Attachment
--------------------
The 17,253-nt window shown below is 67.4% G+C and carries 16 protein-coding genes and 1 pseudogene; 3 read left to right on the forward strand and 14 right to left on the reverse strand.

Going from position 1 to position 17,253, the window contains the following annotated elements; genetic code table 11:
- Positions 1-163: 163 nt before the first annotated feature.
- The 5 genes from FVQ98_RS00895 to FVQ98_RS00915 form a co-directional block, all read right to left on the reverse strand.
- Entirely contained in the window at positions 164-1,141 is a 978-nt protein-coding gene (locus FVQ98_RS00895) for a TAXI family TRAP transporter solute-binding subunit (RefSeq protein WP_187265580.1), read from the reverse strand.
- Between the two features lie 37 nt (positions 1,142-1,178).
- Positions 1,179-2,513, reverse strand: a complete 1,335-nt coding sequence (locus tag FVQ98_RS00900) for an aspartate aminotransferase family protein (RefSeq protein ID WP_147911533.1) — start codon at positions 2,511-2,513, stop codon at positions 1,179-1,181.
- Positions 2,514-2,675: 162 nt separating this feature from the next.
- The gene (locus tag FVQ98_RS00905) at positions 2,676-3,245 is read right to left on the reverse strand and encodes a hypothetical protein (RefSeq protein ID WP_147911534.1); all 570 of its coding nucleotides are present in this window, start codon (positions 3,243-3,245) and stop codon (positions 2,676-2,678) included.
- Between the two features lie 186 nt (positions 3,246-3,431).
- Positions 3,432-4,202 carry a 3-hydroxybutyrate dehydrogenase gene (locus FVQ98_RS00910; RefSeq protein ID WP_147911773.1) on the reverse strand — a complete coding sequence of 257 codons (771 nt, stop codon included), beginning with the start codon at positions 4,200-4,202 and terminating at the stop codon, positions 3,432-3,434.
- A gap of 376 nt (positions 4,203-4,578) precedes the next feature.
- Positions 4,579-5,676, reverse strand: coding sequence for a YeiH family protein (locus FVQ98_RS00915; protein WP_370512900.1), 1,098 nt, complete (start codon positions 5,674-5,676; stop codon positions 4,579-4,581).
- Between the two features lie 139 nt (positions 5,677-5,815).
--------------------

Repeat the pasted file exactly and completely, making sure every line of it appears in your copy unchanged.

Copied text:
The 17,253-nt window shown below is 67.4% G+C and carries 16 protein-coding genes and 1 pseudogene; 3 read left to right on the forward strand and 14 right to left on the reverse strand.

Going from position 1 to position 17,253, the window contains the following annotated elements; genetic code table 11:
- Positions 1-163: 163 nt before the first annotated feature.
- The 5 genes from FVQ98_RS00895 to FVQ98_RS00915 form a co-directional block, all read right to left on the reverse strand.
- Entirely contained in the window at positions 164-1,141 is a 978-nt protein-coding gene (locus FVQ98_RS00895) for a TAXI family TRAP transporter solute-binding subunit (RefSeq protein WP_187265580.1), read from the reverse strand.
- Between the two features lie 37 nt (positions 1,142-1,178).
- Positions 1,179-2,513, reverse strand: a complete 1,335-nt coding sequence (locus tag FVQ98_RS00900) for an aspartate aminotransferase family protein (RefSeq protein ID WP_147911533.1) — start codon at positions 2,511-2,513, stop codon at positions 1,179-1,181.
- Positions 2,514-2,675: 162 nt separating this feature from the next.
- The gene (locus tag FVQ98_RS00905) at positions 2,676-3,245 is read right to left on the reverse strand and encodes a hypothetical protein (RefSeq protein ID WP_147911534.1); all 570 of its coding nucleotides are present in this window, start codon (positions 3,243-3,245) and stop codon (positions 2,676-2,678) included.
- Between the two features lie 186 nt (positions 3,246-3,431).
- Positions 3,432-4,202 carry a 3-hydroxybutyrate dehydrogenase gene (locus FVQ98_RS00910; RefSeq protein ID WP_147911773.1) on the reverse strand — a complete coding sequence of 257 codons (771 nt, stop codon included), beginning with the start codon at positions 4,200-4,202 and terminating at the stop codon, positions 3,432-3,434.
- A gap of 376 nt (positions 4,203-4,578) precedes the next feature.
- Positions 4,579-5,676, reverse strand: coding sequence for a YeiH family protein (locus FVQ98_RS00915; protein WP_370512900.1), 1,098 nt, complete (start codon positions 5,674-5,676; stop codon positions 4,579-4,581).
- Between the two features lie 139 nt (positions 5,677-5,815).